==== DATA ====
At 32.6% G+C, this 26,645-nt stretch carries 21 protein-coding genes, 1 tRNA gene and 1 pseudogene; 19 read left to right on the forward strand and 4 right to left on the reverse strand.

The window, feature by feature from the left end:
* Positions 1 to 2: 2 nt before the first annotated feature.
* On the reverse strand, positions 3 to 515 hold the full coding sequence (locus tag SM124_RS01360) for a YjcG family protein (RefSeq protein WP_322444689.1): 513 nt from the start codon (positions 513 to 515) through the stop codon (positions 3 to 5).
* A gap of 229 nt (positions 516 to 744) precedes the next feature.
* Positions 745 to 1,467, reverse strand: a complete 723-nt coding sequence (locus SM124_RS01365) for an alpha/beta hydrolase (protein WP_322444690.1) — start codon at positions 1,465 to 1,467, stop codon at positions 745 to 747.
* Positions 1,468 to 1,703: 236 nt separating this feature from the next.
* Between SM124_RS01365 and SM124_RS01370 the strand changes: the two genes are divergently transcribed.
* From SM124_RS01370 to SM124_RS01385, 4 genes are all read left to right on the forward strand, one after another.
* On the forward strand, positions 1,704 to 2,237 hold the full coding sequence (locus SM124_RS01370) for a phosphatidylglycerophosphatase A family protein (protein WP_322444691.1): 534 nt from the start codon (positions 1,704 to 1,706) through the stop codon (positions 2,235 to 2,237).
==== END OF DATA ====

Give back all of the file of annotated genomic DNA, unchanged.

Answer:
At 32.6% G+C, this 26,645-nt stretch carries 21 protein-coding genes, 1 tRNA gene and 1 pseudogene; 19 read left to right on the forward strand and 4 right to left on the reverse strand.

The window, feature by feature from the left end:
* Positions 1 to 2: 2 nt before the first annotated feature.
* On the reverse strand, positions 3 to 515 hold the full coding sequence (locus tag SM124_RS01360) for a YjcG family protein (RefSeq protein WP_322444689.1): 513 nt from the start codon (positions 513 to 515) through the stop codon (positions 3 to 5).
* A gap of 229 nt (positions 516 to 744) precedes the next feature.
* Positions 745 to 1,467, reverse strand: a complete 723-nt coding sequence (locus SM124_RS01365) for an alpha/beta hydrolase (protein WP_322444690.1) — start codon at positions 1,465 to 1,467, stop codon at positions 745 to 747.
* Positions 1,468 to 1,703: 236 nt separating this feature from the next.
* Between SM124_RS01365 and SM124_RS01370 the strand changes: the two genes are divergently transcribed.
* From SM124_RS01370 to SM124_RS01385, 4 genes are all read left to right on the forward strand, one after another.
* On the forward strand, positions 1,704 to 2,237 hold the full coding sequence (locus SM124_RS01370) for a phosphatidylglycerophosphatase A family protein (protein WP_322444691.1): 534 nt from the start codon (positions 1,704 to 1,706) through the stop codon (positions 2,235 to 2,237).